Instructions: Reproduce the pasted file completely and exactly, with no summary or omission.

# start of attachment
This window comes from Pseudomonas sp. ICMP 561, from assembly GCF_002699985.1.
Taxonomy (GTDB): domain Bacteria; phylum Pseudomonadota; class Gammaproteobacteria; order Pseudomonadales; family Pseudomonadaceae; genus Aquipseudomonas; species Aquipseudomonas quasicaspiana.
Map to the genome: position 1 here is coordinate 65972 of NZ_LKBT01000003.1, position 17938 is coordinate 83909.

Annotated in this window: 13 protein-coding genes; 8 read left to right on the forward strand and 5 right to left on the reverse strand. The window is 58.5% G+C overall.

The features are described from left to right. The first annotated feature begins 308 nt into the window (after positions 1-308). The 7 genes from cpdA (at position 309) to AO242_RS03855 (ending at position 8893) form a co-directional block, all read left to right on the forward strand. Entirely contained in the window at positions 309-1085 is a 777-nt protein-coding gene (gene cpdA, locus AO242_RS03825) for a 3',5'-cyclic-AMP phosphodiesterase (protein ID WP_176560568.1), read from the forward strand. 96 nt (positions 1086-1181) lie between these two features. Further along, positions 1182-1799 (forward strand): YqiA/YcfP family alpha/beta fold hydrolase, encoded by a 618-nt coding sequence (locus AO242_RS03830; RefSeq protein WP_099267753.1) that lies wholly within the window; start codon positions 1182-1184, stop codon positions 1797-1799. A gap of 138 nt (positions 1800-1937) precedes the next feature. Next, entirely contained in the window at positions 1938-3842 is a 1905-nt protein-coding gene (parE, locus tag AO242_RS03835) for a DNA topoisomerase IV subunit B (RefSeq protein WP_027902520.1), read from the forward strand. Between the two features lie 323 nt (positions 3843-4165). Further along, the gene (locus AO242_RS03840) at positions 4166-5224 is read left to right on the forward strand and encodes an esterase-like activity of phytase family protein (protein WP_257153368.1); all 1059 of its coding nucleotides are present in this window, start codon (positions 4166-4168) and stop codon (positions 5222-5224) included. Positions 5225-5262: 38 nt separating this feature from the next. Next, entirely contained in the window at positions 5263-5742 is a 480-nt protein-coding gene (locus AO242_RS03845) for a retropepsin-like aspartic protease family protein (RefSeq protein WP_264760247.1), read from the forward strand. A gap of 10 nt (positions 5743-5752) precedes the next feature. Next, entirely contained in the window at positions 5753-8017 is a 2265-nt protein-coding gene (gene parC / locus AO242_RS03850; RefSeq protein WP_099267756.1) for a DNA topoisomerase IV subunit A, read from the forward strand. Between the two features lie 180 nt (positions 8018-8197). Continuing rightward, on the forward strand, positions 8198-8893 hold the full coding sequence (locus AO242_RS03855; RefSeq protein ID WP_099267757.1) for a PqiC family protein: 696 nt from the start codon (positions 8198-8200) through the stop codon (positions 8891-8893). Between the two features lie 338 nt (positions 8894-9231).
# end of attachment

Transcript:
This window comes from Pseudomonas sp. ICMP 561, from assembly GCF_002699985.1.
Taxonomy (GTDB): domain Bacteria; phylum Pseudomonadota; class Gammaproteobacteria; order Pseudomonadales; family Pseudomonadaceae; genus Aquipseudomonas; species Aquipseudomonas quasicaspiana.
Map to the genome: position 1 here is coordinate 65972 of NZ_LKBT01000003.1, position 17938 is coordinate 83909.

Annotated in this window: 13 protein-coding genes; 8 read left to right on the forward strand and 5 right to left on the reverse strand. The window is 58.5% G+C overall.

The features are described from left to right. The first annotated feature begins 308 nt into the window (after positions 1-308). The 7 genes from cpdA (at position 309) to AO242_RS03855 (ending at position 8893) form a co-directional block, all read left to right on the forward strand. Entirely contained in the window at positions 309-1085 is a 777-nt protein-coding gene (gene cpdA, locus AO242_RS03825) for a 3',5'-cyclic-AMP phosphodiesterase (protein ID WP_176560568.1), read from the forward strand. 96 nt (positions 1086-1181) lie between these two features. Further along, positions 1182-1799 (forward strand): YqiA/YcfP family alpha/beta fold hydrolase, encoded by a 618-nt coding sequence (locus AO242_RS03830; RefSeq protein WP_099267753.1) that lies wholly within the window; start codon positions 1182-1184, stop codon positions 1797-1799. A gap of 138 nt (positions 1800-1937) precedes the next feature. Next, entirely contained in the window at positions 1938-3842 is a 1905-nt protein-coding gene (parE, locus tag AO242_RS03835) for a DNA topoisomerase IV subunit B (RefSeq protein WP_027902520.1), read from the forward strand. Between the two features lie 323 nt (positions 3843-4165). Further along, the gene (locus AO242_RS03840) at positions 4166-5224 is read left to right on the forward strand and encodes an esterase-like activity of phytase family protein (protein WP_257153368.1); all 1059 of its coding nucleotides are present in this window, start codon (positions 4166-4168) and stop codon (positions 5222-5224) included. Positions 5225-5262: 38 nt separating this feature from the next. Next, entirely contained in the window at positions 5263-5742 is a 480-nt protein-coding gene (locus AO242_RS03845) for a retropepsin-like aspartic protease family protein (RefSeq protein WP_264760247.1), read from the forward strand. A gap of 10 nt (positions 5743-5752) precedes the next feature. Next, entirely contained in the window at positions 5753-8017 is a 2265-nt protein-coding gene (gene parC / locus AO242_RS03850; RefSeq protein WP_099267756.1) for a DNA topoisomerase IV subunit A, read from the forward strand. Between the two features lie 180 nt (positions 8018-8197). Continuing rightward, on the forward strand, positions 8198-8893 hold the full coding sequence (locus AO242_RS03855; RefSeq protein ID WP_099267757.1) for a PqiC family protein: 696 nt from the start codon (positions 8198-8200) through the stop codon (positions 8891-8893). Between the two features lie 338 nt (positions 8894-9231).